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Show Me You Care: Building a Social Brand in 2021

https://www.sld.com/blog/brand-strategy/tips-and-examples-on-how-to-build-a-social-brand/

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Post January 22, 2021 by Olivia Whyte

Show Me You Care: Building a Social Brand in 2021

2020 was a tough year for many, and although 2021 is looking a little more hopeful, the fact remains that our way of life will be very different moving forward. As a result, brands should consider how to best support their customers.

A year marked by a global pandemic, widespread social protests, and man-made environmental catastrophes, such as wildfires; brands have realized that their silence on such matters is no longer acceptable. Empty statements and commitments “to do better” and “support the community” must be backed up with actionable statements that are clear and genuine. During a time when many people are suffering, brands must use their platforms to elevate social causes because to be silent is to be complicit.

Socially Conscious Millennials and Gen Zers

Millennial and Gen Z consumers take issue with brands that remain silent during key social moments. Gen Zers and millennials care deeply about relevant social issues, such as climate change and racism, and often engage themselves in pushing for change. Gen Zers, for example, largely consider themselves to be socially conscious, and more than 50 percent of them report that knowing a brand is socially conscious influences their purchasing decision. Brands that are hoping to reach the powerful Gen Z and millennial consumer groups should ensure that their marketing strategies are based on a strong sense of values that align with their brand and their consumers.

Being Apolitical is a Risk for Brands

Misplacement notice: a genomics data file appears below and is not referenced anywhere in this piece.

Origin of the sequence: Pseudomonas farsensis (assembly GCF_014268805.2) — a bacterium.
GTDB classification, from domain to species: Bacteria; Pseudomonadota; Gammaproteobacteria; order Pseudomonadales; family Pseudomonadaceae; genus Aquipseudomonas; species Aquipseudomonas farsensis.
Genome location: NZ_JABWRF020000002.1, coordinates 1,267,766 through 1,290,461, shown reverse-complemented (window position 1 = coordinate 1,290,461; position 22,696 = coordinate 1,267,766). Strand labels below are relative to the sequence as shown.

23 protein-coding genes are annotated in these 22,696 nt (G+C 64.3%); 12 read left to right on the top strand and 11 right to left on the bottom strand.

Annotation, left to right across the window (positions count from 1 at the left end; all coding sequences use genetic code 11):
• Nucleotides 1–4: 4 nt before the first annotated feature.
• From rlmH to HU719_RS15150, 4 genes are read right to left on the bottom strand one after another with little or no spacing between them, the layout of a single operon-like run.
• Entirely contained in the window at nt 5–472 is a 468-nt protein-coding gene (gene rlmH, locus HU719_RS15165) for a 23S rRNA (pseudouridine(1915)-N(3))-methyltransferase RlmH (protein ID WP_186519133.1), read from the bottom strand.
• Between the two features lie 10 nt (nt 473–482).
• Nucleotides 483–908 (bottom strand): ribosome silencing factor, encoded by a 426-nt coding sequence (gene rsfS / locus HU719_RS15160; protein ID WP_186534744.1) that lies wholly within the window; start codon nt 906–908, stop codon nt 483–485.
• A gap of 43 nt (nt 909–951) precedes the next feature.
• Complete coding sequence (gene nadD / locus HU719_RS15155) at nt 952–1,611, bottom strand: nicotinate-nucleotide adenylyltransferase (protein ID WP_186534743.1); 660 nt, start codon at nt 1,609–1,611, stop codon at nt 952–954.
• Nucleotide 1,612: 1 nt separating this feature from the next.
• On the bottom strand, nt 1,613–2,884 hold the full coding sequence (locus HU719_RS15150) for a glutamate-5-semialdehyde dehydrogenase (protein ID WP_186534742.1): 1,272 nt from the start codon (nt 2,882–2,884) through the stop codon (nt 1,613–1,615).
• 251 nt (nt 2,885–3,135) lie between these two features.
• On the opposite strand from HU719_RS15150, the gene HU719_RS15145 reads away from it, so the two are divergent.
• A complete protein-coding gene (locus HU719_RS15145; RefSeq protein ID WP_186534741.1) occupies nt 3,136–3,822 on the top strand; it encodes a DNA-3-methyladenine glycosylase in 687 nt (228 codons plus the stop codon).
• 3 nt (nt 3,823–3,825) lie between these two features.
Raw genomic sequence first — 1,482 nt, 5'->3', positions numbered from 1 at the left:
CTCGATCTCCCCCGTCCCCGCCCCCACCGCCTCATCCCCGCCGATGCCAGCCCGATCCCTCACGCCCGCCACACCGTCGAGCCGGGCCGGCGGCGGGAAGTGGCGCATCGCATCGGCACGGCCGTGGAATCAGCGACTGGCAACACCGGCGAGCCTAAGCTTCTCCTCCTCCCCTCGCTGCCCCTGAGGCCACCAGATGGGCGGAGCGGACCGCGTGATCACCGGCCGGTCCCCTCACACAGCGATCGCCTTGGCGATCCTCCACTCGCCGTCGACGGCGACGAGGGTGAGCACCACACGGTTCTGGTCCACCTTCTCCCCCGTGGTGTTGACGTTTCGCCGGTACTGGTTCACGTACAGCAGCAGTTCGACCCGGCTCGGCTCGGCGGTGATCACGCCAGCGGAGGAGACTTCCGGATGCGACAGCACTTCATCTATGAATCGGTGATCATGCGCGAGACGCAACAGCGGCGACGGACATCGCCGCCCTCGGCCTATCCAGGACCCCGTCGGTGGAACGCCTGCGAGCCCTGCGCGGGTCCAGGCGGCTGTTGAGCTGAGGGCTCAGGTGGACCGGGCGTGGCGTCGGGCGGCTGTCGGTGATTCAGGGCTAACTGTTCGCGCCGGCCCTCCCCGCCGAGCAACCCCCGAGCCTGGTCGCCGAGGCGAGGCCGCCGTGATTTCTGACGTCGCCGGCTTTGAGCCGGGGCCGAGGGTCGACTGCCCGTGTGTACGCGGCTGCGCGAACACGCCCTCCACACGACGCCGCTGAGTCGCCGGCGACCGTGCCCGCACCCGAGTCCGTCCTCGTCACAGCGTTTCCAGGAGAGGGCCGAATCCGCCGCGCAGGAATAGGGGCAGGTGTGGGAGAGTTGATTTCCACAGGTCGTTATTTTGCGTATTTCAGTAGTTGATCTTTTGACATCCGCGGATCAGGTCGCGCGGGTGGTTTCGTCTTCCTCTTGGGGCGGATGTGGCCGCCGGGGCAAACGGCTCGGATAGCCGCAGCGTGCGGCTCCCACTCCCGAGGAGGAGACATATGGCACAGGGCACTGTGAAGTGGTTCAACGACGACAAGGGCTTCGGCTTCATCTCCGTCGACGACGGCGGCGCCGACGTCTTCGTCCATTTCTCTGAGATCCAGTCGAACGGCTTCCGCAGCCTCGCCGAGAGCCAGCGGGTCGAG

The interest in socially conscious brands stems from consumers’ desire for brands to be held more accountable. Usually, when social issues arise, brands participate in something known as “woke capitalism,” meaning that they respond to social issues with more representational gestures, such as making a general statement or donation. For millennial and Gen Z consumers, this simply is not enough. Brand responses need to be purposeful and show a genuine interest in making a contribution to change. Historically, brands did not feel the need to share their thoughts on racism, tragedy, or environmental disaster, as approaching such topics apolitically was seen as risk-averse. However, the rise in popularity of social media has meant that brands now have a way to communicate directly with their consumers – and, remaining silent is no longer an option.

Be Emotional with Consumers

As summarized by RetailDive, to be a social brand means more than just being socially responsible, it also means being:

  1. Authentic: Gen Zers value brands that are real with their representation, rather than showcasing unattainable and picturesque lifestyles. They are more likely to buy from local or small businesses as a result.
  2. Engaging and Innovative: Millennial and Gen Z consumers expect more of a personalized experience – they want to know that brands are invested in them. This can be done through product recommendations and being able to create online profiles.
  3. Community Minded: Millennials and Gen Zers are looking for a more community-minded commerce experience, referring to how commerce is becoming increasingly decentralized. Different channels have different purposes and understanding those differences can help get varied engagement.

Overall, younger consumers value brands that have a direct, emotional relationship with them. So what brands have been successful in adapting to consumers’ socially and environmentally responsible needs? Let’s analyze some best-in-class examples of how brands reacted to the major social events of 2020, and how this will continue to impact the social brand in 2021.

#BlackLivesMatter – Ben & Jerry’s

On June 23, 2020, Ben and Jerry’s released a statement that was very clear. Their message reads as follows:

“The murder of George Floyd was the result of inhumane police brutality that is perpetuated by a culture of white supremacy. What happened to George Floyd was not the result of a bad apple; it was the predictable consequence of a racist and prejudiced system and culture that has treated Black bodies as the enemy from the beginning.”

Source: Ben & Jerry’s

Always an advocate for various social causes, Ben and Jerry’s made it very clear to their consumers what they valued as a brand, and these values were backed up with action. As a brand, Ben and Jerry’s is committed to social good and its progressive political agenda; to do this, they use their platform to reflect what their customers value most.